Minutes after 9am, a cab squealed to the curb, discharging an impossibly muscular cute young man, who gave us a knowing smile before rushing to insert his key to roll up the gate of the shop adjacent to Prada. I was dying to hear the story of what made him late for work, but Aaron discouraged me from making any gestures through the display window.

The Bronx Zoo was pretty much as I left it as a six-year boy. The exhibits are generally holding up well, although there is a faint but pervasive sense of decay throughout. Aaron was a little bit freaked out by the faces of the marmosets, which reminded me very much of the troll doll that sliced up Karen Black in Trilogy Of Terror. Myself, I was hoping to see one of those all-male giraffe orgies, but I guess they weren't feeling the DJ.

The most interesting part of the visit was in the "Congo" section of the park, watching an Arab man smugly point out to his female companion that there was only one male for the nine female gorillas. "You cannot deny the way of nature!"

By the way, I'm with Ogden Nash. The Bronx? No thonx.

Saturday, June 17, 2006

Say Hi As You Cruise By

Above are the last 100 beautiful people to post their pics on my Frappr map. I'm trying to figure out how to get all 700 of youse guys to show up here. Any tips? Frappr is adding features right and left: forums, groups, blogs...but I'd prefer it if they would just clean up their clunky interface and let you all see each other and where you are, a little more easily. Points to whomever recognizes the song lyric in the title of this post.

Friday, June 16, 2006

Manhattan, From The Moon

Last weekend I made my second ever excursion to Brooklyn. My beloved Farmboyz and I met up at Grand Central, where they arrived tan and full of their typically debauched stories from their Barcelona vacation. Less than an hour later, we emerged from the G train (G? There's a G train? Who knew?) in Brooklyn's Clinton Hill neighborhood for a pre-Brooklyn Pride party at the new home of our pals Neil and Bryce.

The party turned out to be a mini-redux of the recent Manhattan blogger confab, only this one was more on the bear side, including notables such as SuperDaddy , Habitat67, and the always glamourous Foxy (who is not a bear, definitely not). I had the pleasure of meeting the lovely Jennifer (pictured), who DJs at Brooklyn's Cattyshack.

At one point during the party, most of the guests were enjoying the fantastic view from Neil & Bryce's rooftop and I gathered in a corner with the other Manhattanites to discuss the apartment below us. Massive? Yes. Beautiful? Check! Waaaay cheaper than Manhattan? Oh dear god, YES. We compared our various rents for our teeny Manhattan studios versus the rent on the sprawling apartment below us as we gazed into the distance at the tip of the Empire State Building, barely making itself known. I bet you can guess what we decided.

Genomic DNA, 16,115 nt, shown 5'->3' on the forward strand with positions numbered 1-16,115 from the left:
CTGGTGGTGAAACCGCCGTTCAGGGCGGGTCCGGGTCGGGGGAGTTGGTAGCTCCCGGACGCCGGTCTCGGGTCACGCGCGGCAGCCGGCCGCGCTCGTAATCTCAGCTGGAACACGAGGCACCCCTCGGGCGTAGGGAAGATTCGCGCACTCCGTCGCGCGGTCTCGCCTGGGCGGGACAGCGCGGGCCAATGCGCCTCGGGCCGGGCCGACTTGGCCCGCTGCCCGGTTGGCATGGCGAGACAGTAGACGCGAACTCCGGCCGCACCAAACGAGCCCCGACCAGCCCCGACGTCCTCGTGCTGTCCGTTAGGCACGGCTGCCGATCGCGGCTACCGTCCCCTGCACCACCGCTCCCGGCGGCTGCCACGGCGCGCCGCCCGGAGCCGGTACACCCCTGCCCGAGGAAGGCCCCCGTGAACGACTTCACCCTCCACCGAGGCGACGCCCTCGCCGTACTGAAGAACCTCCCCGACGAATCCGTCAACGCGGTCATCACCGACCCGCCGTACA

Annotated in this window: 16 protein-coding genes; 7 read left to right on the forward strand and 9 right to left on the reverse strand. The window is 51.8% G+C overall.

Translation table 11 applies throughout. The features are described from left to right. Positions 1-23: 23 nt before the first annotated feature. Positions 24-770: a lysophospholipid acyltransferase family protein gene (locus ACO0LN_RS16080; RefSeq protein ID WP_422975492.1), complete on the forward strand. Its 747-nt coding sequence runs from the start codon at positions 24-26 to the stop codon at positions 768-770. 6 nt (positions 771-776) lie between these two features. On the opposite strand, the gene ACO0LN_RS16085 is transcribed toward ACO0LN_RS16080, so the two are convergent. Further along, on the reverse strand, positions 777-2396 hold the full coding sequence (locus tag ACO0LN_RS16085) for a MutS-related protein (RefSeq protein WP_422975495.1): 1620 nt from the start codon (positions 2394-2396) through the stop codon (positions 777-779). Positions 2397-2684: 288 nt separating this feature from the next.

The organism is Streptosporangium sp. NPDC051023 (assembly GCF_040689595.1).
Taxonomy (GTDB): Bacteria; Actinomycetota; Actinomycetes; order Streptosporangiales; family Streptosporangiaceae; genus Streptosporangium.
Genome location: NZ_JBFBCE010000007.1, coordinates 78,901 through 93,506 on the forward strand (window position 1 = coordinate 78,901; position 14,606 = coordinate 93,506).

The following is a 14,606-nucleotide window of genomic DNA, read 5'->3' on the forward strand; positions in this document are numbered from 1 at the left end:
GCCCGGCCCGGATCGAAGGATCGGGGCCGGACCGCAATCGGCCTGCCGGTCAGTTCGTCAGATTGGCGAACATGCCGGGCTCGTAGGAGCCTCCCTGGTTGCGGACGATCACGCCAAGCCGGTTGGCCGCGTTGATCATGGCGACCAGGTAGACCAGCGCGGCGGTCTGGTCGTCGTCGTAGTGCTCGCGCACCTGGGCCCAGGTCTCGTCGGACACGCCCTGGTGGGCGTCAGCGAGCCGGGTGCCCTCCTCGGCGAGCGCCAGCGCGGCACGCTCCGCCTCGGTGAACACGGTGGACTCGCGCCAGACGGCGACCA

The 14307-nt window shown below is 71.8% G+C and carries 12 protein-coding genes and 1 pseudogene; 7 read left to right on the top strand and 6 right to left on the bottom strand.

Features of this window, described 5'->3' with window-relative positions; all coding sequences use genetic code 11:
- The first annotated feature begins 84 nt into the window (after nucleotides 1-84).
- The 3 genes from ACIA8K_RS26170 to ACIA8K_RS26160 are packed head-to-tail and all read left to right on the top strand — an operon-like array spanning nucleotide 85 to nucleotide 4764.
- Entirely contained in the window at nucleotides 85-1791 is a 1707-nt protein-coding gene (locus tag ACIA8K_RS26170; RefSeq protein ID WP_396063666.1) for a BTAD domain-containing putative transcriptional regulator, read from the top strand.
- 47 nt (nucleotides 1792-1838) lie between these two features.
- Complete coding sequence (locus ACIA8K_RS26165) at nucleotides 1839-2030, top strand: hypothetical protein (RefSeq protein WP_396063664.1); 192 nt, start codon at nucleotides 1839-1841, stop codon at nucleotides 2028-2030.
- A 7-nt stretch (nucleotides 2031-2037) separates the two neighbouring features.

The party was rockin', the boys were clockin', and somebody was knockin' back an entire bottle of Maker's Mark and had to led, tottering, out the door by his patient boyfriend. But not before an impromptu Spanky And Our Gang greatest hits singalong. Lazy (hazy) Days, indeed. The party was such a hit that nobody seemed very interested in actually going to Brooklyn Pride, ostensibly the reason we were there. The Farmboyz and I decided to trek out into the wilds all by ourselves and find the parade.

After a long walk, a cab ride, an unscheduled bathroom/beer visit to what may or may not have been a lesbian bar, we arrived at a traffic circle just off of Prospect Park, precisely as the parade was stepping off. First to pass, parade dignitaries. Then the gay policemen contingent, all three of them. Then a couple of other small groups. With the rest of the crowd on the sidewalk, the Farmboyz and I leaned forward to look up the street for the next group. Whoops. Sorry, that was it. The only 45 second gay pride parade on record, I'd reckon. Kinda hilarious and sweet, really. We joined in the crowd following the "parade" up the street and within a few blocks, wouldn't you know that the crowd had swelled to almost a thousand people? We had a blast just marching along.

Hunger finally drove us to abandon the parade and we took an outside table at a restaurant on the route. Before our order was taken, a cute young thing passing by took a fancy to the Farmboyz and vaulted over the railing to sit with us. By the time our meals had arrived, several other friends of his had drifted past our table to chat, including one handsome young man with a case of Corona on his shoulder. As he chatted with his friend, I sort of drunkenly reached out to trace the line of the young man's muscular chest, straining the confines of his wife-beater, as it was. I withdrew my hand before reaching his chest, realizing what I was doing, but the young man only smiled and pushed closer to me, saying, "Oh, you can touch me anytime, Daddy!" Sweet lad. Knew how to make an old man feel good.